Assessing Mental Representation as an Indicator of Self and Interpersonal Functioning in Psychotherapy Patients.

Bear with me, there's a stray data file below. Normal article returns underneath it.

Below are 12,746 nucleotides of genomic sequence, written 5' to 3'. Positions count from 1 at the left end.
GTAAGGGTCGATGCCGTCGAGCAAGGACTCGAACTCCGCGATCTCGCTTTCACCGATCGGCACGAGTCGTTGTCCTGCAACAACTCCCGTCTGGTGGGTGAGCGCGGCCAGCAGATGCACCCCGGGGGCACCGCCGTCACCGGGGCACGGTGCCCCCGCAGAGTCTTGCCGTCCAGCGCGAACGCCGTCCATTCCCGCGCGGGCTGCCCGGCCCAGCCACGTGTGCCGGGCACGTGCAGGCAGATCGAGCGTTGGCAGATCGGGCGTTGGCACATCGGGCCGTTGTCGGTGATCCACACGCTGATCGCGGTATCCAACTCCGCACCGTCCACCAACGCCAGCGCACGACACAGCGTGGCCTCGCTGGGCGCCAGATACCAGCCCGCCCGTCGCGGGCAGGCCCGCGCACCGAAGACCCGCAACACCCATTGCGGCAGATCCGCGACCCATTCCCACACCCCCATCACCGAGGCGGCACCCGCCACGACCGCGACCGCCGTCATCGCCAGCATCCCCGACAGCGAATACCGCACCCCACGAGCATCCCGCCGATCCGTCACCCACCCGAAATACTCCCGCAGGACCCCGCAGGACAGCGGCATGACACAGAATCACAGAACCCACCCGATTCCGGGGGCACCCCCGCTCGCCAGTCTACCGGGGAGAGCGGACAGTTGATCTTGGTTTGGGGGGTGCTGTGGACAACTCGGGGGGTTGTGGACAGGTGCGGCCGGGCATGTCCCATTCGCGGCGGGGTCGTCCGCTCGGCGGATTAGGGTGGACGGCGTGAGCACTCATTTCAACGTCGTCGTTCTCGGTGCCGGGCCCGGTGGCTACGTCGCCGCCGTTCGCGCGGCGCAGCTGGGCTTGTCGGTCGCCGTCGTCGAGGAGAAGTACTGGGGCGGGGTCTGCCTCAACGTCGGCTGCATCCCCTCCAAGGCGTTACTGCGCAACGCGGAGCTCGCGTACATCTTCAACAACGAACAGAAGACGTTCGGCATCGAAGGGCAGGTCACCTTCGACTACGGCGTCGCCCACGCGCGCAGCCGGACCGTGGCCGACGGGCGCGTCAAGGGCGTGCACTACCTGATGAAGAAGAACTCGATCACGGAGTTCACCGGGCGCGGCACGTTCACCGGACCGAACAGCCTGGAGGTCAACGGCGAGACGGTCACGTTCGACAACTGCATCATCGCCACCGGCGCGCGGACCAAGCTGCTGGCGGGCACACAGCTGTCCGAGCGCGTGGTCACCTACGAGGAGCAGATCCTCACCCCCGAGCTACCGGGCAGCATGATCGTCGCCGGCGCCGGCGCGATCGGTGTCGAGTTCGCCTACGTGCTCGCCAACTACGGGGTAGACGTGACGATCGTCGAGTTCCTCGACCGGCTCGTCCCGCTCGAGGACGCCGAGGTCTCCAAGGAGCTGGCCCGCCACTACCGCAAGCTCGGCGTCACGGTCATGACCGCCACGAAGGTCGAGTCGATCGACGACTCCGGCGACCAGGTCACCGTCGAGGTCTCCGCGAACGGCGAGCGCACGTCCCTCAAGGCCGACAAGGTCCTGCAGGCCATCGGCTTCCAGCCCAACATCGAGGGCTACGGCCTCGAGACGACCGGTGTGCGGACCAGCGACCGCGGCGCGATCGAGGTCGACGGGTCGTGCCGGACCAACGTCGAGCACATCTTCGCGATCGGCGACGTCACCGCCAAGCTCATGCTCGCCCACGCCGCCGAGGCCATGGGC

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The goal of this study was to test in a clinical sample the interrater reliability and convergent validity of the Differentiation-Relatedness Scale (D-RS), a measure that evaluates mental representations based on open-ended descriptions of self and significant others. The study also investigated the ability of the D-RS to predict personality disorders (PDs) from Section II of the Diagnostic and Statistical Manual of Mental Disorders, Fifth Edition (DSM-5), and the dysfunctional trait domains presented in the Alternative DSM-5 Model for Personality Disorders Criterion B in Section III of the DSM-5. We also evaluated if the D-RS predicts observed Section II PDs over and above Criterion B of the Alternative DSM-5 Model for Personality Disorders. We found that the interrater reliability of the D-RS was good on the basis of the mean scores of 6 independent raters and that it showed moderate convergent validity. Results of dominance analyses indicated that the D-RS is a significant predictor of Section II borderline PD and of the overall number of DSM-5 PDs. When we considered the Section III Criterion B for PDs, the D-RS was not able to predict any of the Personality Inventory for DSM-5 domains, suggesting that the D-RS may be more related to personality functioning behind mental representations than to maladaptive personality traits. Finally, results of hierarchical regression analyses suggested that the D-RS produced a significant but modest increase in the prediction of borderline PD traits and the overall number of PDs traits even when the effect of the Personality Inventory for DSM-5 domains were controlled for.


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